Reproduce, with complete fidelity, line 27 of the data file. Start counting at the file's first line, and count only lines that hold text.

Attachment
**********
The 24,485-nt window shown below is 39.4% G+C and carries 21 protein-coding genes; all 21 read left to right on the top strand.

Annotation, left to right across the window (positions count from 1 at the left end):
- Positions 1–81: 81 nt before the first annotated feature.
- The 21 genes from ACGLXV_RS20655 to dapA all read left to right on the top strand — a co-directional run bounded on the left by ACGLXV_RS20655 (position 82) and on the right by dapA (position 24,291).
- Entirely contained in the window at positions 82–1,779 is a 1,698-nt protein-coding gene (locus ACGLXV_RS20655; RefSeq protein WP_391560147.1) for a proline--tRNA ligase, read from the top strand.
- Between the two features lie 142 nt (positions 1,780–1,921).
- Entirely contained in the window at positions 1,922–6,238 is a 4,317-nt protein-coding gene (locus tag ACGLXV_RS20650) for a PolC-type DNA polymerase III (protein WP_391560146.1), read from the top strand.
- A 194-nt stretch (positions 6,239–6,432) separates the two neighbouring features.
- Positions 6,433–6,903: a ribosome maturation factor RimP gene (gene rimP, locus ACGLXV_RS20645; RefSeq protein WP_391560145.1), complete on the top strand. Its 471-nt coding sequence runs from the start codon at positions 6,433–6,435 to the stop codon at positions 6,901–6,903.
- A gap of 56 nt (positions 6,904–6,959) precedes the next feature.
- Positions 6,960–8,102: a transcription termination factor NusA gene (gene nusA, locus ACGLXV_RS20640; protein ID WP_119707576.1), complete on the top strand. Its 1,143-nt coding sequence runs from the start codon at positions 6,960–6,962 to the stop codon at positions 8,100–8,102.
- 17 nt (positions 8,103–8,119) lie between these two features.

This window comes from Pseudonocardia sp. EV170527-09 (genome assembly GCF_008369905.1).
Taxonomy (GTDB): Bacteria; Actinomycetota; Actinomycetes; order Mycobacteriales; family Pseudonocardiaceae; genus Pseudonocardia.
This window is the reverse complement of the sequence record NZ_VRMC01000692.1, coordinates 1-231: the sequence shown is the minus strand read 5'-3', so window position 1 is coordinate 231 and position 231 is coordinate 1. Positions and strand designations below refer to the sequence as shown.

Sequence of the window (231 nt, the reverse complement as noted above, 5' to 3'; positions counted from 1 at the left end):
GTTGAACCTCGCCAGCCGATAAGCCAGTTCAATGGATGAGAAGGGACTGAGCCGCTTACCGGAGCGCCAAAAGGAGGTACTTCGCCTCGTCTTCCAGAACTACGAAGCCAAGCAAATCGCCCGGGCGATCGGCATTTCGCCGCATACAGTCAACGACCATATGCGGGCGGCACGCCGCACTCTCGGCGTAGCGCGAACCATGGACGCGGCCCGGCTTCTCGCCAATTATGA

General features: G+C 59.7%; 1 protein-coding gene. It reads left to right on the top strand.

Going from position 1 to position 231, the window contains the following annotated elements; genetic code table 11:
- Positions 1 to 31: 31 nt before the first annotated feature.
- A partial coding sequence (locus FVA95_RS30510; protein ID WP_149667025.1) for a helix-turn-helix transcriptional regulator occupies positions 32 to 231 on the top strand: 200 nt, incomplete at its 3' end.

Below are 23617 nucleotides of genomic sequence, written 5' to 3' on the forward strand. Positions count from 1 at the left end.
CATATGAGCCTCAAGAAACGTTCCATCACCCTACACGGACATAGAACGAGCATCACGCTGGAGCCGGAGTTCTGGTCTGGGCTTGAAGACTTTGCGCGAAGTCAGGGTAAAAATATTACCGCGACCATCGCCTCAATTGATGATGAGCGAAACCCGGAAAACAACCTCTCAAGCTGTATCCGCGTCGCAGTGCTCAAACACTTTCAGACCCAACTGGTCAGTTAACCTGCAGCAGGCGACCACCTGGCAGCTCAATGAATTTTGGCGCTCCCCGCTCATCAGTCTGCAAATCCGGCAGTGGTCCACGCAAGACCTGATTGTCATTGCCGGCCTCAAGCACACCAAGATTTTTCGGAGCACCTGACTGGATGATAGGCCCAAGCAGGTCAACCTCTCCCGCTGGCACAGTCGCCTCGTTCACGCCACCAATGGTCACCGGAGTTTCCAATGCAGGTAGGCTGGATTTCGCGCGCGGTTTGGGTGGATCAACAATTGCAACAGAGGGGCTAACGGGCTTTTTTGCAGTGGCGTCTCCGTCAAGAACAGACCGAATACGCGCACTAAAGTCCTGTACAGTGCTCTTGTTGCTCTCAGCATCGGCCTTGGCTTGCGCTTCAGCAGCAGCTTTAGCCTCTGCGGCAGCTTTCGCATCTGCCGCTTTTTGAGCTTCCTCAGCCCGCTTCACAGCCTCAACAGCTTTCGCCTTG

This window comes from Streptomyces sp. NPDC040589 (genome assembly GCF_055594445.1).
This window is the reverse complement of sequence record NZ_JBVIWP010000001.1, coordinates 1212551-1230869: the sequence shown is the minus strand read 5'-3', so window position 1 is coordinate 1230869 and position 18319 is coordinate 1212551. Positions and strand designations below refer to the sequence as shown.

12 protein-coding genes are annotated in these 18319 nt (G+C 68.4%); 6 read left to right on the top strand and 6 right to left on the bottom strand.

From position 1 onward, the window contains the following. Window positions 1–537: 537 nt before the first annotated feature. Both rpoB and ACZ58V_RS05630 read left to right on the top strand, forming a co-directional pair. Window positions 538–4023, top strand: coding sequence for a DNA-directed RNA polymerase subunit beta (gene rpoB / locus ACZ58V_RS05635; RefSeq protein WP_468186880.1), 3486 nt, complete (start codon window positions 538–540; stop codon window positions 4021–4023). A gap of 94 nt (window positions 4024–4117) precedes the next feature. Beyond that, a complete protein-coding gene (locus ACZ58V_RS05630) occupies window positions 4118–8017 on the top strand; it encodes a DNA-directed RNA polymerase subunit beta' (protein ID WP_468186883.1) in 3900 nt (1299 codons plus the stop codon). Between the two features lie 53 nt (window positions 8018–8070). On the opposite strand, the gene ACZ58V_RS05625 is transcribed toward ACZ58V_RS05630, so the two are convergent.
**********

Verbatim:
From position 1 onward, the window contains the following. Window positions 1–537: 537 nt before the first annotated feature. Both rpoB and ACZ58V_RS05630 read left to right on the top strand, forming a co-directional pair. Window positions 538–4023, top strand: coding sequence for a DNA-directed RNA polymerase subunit beta (gene rpoB / locus ACZ58V_RS05635; RefSeq protein WP_468186880.1), 3486 nt, complete (start codon window positions 538–540; stop codon window positions 4021–4023). A gap of 94 nt (window positions 4024–4117) precedes the next feature. Beyond that, a complete protein-coding gene (locus ACZ58V_RS05630) occupies window positions 4118–8017 on the top strand; it encodes a DNA-directed RNA polymerase subunit beta' (protein ID WP_468186883.1) in 3900 nt (1299 codons plus the stop codon). Between the two features lie 53 nt (window positions 8018–8070). On the opposite strand, the gene ACZ58V_RS05625 is transcribed toward ACZ58V_RS05630, so the two are convergent.